Anna Erickson is editor of the Park Rapids Enterprise.
- Member for
- 1 year 11 months
Less than two weeks remain to cheer for Park Rapids in a national contest. Park Rapids has remained in seventh place for most votes in America for the "We Hear You America" contest sponsored by Reader's Digest but other towns are quickly gaining votes. The hope is to win financial and promotional support. By Tuesday morning, Park Rapids had 391,597 votes. Others aren't far behind. Edinburg, Va. is in eighth place with 375,079 votes, Concord, Mich. with 352,460 and Newberry, Mich.
Two more requests were made to the city of Park Rapids for reduction in water and sewer billing. Requests have been coming to the city regularly throughout the winter. The reasons for the requests vary, such as someone having a high bill because a leak occurred while someone was out of town. At Tuesday's Park Rapids City Council meeting, one request came from a Park Rapids couple. In a letter to the city, they said they returned to Park Rapids after being out of town for several weeks to find their water softener full of water. Their latest bill was $1,400.
Construction started this week in downtown Park Rapids with layers of asphalt removed from side streets between 2nd and 4th streets. Removal of sidewalks and underground utilities will start this week, with businesses being switched to temporary water. The tentative completion date for Phase two is June 30. Granite inlays of area lakes will start to be installed this week, as well. Project engineer Jon Olson didn't have much to report this week as construction was just beginning.
A Century School Community Garden is on schedule for planting to begin this summer. Master Gardeners Dr. Maurice Spangler and Sally Shearer presented the concept to the school board this week, gaining a nod of approval. The mission, Spangler explained, is to improve students' health by encouraging families to grow and eat healthier food. Community Education intends to contribute to the initiative by offering a healthy eating class in conjunction, said director Jill Dickinson.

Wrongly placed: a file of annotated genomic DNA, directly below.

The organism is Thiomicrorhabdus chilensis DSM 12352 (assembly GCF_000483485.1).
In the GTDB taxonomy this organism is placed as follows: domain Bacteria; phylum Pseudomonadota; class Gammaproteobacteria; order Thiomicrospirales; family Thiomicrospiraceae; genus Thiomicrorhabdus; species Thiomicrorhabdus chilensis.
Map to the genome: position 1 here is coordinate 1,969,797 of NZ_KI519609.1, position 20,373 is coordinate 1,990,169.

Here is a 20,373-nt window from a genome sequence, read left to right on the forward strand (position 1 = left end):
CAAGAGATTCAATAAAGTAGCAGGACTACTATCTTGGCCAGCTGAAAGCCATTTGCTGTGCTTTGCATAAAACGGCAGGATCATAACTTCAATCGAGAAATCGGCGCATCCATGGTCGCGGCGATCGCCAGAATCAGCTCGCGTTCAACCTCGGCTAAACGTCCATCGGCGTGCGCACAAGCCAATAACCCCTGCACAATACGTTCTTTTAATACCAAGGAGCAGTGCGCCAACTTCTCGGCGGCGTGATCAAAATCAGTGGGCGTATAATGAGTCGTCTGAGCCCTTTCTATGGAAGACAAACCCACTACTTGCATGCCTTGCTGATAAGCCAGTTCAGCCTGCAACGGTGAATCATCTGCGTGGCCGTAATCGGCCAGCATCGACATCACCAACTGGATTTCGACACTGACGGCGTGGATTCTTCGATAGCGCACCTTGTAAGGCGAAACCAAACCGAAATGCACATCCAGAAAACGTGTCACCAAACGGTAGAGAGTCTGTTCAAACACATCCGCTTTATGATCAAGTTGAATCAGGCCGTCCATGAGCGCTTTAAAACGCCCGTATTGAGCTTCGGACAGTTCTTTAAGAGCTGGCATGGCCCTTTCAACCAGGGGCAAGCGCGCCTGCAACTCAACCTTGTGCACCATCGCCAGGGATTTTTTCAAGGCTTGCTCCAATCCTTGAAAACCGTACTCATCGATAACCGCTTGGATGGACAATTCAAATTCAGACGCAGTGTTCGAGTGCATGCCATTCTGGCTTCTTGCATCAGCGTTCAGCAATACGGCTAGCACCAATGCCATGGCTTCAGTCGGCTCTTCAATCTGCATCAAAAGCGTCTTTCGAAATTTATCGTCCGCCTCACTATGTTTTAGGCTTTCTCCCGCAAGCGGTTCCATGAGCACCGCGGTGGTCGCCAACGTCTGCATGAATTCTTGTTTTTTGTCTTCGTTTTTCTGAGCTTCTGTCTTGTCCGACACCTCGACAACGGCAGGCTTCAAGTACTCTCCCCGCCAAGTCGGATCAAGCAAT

Solar energy usage has been increasing in the Park Rapids area due in part to rebates and local contractors. Energy from the sun is clean and free and virtually unlimited but needs photovoltaic technology in order to become electricity. West Central Telephone Association, of Sebeka and Menahga, has been installing solar throughout the area. Photovoltaic (PV) solar panels are made of silicon cells, which when hit with light ("photo-") release electrons ("-voltaic"). The released energy from each of the cells is collected and delivered as direct current (DC) voltage.
Emily Rodrick has a motto she advises people to follow when painting: "You can do it the fast way or you can do it the right way." Rodrick is a paint expert at Park Ace Hardware. She has been working in the paint department for 19 years and said she has seen many changes over the years. "It used to be that paint was paint, was paint," she said. One thing that hasn't changed is the need to use primer before painting, even though some newer paint brands have products that say they have primer and paint in one.
Removal of asphalt and underground utilities on downtown Park Rapids side streets starts Monday, April 25. Phase two of the Main Avenue reconstruction project includes 2nd, 3rd, 4th and 8th streets between Pleasant Avenue and Highway 71. The side streets will be asphalt instead of concrete like Main Avenue. The tentative completion date for Phase two is June 30. Crews will also be finishing up some of the Phase one work, including pavement markings, irrigation, street signs and light poles.
Park Rapids high schoolers have logged more than 300 hours of volunteer work as peer mentors since October. The mentors were recruited in the fall to help Century middle schoolers with homework and interact on a social basis during 8th Hour. "The peer mentors started out as a project from the high school sociology class," said 8th Hour coordinator Mari Jo Lohmeier. It's become more than a class project for many of the students, though. "They keep track of their hours and once they reached 10 hours, we didn't see much of a drop off" in attendance, she said.